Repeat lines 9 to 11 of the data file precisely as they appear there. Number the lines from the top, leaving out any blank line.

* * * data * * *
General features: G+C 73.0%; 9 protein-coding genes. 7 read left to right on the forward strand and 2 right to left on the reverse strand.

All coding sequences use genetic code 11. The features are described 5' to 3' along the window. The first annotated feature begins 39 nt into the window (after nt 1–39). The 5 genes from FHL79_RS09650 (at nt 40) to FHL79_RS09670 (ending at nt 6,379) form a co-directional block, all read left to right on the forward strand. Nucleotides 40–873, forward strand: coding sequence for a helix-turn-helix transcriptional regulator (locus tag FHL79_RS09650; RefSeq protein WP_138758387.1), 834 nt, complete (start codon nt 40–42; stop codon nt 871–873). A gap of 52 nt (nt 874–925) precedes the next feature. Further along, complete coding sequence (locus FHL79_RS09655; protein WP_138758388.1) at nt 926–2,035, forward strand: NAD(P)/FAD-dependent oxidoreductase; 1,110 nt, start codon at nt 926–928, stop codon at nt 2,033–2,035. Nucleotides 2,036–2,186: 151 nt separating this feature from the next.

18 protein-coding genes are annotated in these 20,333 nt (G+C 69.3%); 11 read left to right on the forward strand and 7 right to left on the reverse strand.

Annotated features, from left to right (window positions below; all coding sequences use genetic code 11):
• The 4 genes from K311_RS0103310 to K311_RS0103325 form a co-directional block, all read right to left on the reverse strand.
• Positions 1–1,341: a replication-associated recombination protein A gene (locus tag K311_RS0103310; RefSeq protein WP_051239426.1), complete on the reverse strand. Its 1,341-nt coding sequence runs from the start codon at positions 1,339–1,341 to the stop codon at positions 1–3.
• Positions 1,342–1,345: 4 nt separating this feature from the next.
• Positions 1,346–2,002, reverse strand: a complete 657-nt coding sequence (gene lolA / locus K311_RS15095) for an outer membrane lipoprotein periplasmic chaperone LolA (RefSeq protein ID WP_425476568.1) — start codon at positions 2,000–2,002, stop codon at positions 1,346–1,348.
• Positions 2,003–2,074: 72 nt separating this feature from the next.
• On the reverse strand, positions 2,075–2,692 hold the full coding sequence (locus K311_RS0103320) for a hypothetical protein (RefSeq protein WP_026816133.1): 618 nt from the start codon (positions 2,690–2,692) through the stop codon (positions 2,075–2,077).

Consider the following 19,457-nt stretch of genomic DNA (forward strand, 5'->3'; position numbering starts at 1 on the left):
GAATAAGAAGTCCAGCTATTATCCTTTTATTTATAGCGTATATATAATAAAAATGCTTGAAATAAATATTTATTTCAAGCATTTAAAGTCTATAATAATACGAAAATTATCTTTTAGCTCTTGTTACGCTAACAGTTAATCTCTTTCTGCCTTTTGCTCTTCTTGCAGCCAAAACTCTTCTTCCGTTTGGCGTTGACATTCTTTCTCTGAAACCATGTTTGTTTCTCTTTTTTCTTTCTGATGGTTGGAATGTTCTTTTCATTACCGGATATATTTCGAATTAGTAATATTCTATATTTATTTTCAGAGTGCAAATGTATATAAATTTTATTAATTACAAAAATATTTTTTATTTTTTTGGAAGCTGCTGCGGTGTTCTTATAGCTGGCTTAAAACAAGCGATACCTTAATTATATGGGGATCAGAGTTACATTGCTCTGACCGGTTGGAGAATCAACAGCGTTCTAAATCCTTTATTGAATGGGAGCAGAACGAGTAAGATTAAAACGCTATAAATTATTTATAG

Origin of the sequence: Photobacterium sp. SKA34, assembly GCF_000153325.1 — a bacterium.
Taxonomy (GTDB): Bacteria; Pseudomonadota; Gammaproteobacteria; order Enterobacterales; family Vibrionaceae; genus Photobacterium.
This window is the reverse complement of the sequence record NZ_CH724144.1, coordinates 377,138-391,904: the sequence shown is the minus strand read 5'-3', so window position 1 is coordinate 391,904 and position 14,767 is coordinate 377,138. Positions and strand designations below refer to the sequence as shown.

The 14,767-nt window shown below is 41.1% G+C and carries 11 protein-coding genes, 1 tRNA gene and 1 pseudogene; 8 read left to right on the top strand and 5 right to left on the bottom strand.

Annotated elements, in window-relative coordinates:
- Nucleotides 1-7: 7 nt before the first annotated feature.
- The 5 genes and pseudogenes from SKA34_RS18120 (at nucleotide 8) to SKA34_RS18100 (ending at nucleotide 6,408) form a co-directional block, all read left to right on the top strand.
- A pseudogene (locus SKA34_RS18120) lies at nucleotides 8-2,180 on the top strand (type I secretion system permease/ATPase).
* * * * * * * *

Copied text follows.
• Positions 2,003–2,074: 72 nt separating this feature from the next.
• On the reverse strand, positions 2,075–2,692 hold the full coding sequence (locus K311_RS0103320) for a hypothetical protein (RefSeq protein WP_026816133.1): 618 nt from the start codon (positions 2,690–2,692) through the stop codon (positions 2,075–2,077).

Consider the following 19,457-nt stretch of genomic DNA (forward strand, 5'->3'; position numbering starts at 1 on the left):